Odd title to a post, I know. But I'm just about finished with Carol Dweck's Mindset: The New Psychology of Success (she also wrote the more academic, but no less wonderful, Self-Theories: Their Role in Motivation, Personality, and Development) and it really is one of those life altering books. The basic idea that she's communicating (and she has the research to back it all up so this isn't just hypothesis on her part) is that there are essentially two ways of understanding ourselves and others.
First is that each of us has a set personality, capabilities, talent, etc. and that you simply have what you're born with and there's going to be a point in time where you simply hit the limit of your gifts. Second is that all of these things are developed and that with hard work (and only with hard work) can achieve just about any level of capability.
Shockingly (not really), those who have the first mindset (the fixed mindset) work hard to avoid failure and, as a result, end up not challenging themselves (insofar as challenging oneself creates the possibility of failure and failure is evidence of having arrived at the limit of one's abilities). On the other hand, those with the growth mindset view challenge in a positive light. They are less interested in proving that their "talent" is very high and more interested in improving and view challenges as the only way to improve.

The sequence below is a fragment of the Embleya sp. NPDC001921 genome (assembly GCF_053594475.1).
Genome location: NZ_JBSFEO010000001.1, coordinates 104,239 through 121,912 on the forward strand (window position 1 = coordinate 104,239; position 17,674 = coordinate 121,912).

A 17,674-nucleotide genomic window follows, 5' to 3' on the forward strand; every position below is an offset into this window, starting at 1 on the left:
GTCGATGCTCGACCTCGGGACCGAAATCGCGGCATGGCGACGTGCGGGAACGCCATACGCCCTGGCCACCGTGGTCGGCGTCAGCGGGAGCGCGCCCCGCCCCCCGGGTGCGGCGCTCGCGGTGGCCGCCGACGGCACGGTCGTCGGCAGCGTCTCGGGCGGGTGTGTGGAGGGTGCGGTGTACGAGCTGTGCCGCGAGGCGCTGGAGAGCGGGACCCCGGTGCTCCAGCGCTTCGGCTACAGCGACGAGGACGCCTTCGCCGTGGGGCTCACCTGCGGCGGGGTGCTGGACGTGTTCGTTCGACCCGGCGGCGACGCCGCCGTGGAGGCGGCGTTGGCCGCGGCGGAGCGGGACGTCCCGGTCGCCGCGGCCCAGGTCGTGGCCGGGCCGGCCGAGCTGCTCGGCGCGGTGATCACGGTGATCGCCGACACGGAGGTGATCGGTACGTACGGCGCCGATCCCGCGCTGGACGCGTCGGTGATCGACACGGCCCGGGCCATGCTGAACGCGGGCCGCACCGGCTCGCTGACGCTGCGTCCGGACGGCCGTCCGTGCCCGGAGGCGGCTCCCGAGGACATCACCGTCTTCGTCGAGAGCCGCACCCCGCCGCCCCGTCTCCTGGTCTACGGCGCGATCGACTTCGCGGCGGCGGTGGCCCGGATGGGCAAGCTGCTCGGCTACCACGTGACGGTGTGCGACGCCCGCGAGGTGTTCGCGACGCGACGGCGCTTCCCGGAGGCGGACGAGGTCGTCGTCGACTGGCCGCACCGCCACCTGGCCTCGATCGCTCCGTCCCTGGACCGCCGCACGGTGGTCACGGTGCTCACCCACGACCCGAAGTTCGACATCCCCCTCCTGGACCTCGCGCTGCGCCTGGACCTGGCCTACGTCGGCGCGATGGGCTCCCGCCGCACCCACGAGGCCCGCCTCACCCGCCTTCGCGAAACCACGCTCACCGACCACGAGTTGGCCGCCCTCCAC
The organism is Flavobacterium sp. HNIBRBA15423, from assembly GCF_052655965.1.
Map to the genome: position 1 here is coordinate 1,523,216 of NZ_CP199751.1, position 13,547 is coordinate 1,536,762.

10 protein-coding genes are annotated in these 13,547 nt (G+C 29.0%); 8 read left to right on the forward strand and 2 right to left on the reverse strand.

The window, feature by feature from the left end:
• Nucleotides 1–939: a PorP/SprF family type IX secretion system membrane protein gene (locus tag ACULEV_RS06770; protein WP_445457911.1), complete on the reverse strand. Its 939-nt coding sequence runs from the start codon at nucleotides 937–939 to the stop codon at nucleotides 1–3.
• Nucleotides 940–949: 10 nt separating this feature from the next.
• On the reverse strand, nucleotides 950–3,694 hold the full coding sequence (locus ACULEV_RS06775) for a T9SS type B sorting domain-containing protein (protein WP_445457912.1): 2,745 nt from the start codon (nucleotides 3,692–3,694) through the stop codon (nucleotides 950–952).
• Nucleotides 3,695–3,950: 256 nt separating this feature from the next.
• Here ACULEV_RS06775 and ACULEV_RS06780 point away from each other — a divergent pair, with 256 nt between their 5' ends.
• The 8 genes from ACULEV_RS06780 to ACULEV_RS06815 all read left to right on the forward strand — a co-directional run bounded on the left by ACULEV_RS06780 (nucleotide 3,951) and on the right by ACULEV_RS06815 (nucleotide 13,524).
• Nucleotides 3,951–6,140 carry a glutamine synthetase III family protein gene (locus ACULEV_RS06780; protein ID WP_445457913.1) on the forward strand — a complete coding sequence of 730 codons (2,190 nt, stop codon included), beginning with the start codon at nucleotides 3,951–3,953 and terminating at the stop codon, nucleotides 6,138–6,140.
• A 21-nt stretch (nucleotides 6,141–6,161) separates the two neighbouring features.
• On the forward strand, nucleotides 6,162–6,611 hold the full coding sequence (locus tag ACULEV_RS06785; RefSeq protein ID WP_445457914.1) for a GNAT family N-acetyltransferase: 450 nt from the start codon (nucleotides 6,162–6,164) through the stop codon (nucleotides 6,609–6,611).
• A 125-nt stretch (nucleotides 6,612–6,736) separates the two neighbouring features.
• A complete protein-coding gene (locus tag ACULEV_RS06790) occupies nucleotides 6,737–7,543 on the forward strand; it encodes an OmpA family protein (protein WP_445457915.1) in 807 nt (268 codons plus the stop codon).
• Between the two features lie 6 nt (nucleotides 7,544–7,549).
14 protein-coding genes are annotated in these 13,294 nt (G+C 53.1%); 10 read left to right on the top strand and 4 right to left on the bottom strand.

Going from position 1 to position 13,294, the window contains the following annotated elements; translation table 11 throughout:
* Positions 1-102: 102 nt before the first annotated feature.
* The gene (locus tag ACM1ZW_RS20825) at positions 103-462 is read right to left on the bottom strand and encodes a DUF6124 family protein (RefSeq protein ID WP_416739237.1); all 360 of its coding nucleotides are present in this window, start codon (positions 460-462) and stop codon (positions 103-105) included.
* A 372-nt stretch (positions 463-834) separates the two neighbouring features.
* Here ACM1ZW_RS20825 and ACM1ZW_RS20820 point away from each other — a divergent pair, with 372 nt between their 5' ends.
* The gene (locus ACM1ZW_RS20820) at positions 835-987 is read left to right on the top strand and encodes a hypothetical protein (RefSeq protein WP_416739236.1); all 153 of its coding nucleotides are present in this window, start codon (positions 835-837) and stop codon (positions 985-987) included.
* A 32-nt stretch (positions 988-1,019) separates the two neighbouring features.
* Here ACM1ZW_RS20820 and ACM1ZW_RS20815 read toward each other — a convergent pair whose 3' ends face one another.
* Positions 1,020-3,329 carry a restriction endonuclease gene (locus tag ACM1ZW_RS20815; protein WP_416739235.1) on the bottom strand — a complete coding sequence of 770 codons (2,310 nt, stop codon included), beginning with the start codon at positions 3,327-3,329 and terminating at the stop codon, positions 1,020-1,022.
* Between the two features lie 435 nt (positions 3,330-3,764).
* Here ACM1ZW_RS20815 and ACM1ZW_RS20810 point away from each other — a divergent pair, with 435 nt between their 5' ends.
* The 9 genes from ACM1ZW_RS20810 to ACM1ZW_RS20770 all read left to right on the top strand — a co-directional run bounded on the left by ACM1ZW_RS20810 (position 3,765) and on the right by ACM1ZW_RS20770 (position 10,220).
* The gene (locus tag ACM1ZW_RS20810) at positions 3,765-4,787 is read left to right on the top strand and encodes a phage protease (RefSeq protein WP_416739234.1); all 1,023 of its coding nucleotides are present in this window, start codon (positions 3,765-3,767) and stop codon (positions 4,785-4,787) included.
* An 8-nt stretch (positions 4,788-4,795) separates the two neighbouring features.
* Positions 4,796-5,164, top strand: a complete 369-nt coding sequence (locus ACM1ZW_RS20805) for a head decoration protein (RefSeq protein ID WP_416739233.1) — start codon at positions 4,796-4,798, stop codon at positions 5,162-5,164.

For me this comes down, to a large extent, about ways of viewing failure. With a growth mindset, not only do we not view failure as an indication of anything beyond a need to work harder but, further, failure is a good thing. It points out where we need to work harder. In fact, it seems to me that with a growth mindset we'd actually (freakishly) seek failure because it would provide us with the information we need to improve.
This idea of seeking failure isn't all that unusual. Scientists do it all the time, in the same way the growth mindset would. Scientists come up with a hypothesis and then test it. The way to test a hypothesis is to figure out what sort of evidence would prove the hypothesis false and then work to see if that evidence exists. So, you figure out an experiment that is most likely to prove the hypothesis false, if it is indeed false, and if the experiment doesn't prove the hypothesis false, then you are safe going another day believing the hypothesis. BUT you continue to search for those experiment that might ultimately disprove your hypothesis.
I, of course, would never have come up with this on my own. Who seeks failure? Isn't failure in something evidence of being a failure. Nope, that's stinky fixed mindset thinking. Failure really is simply a situation that shows where improvement is needed. Once we know where improvement is needed then we can set to achieving said improvement.
A radically new (and kind of scary) way of thinking. I want to think this way and see that it makes sense. But, it certainly isn't a way of thinking that comes terribly easy to me. So, it's going to take time and I'm likely going to backslide, but I'm off to work on having more of a growth mindset and less of a fixed mindset. Wish me luck!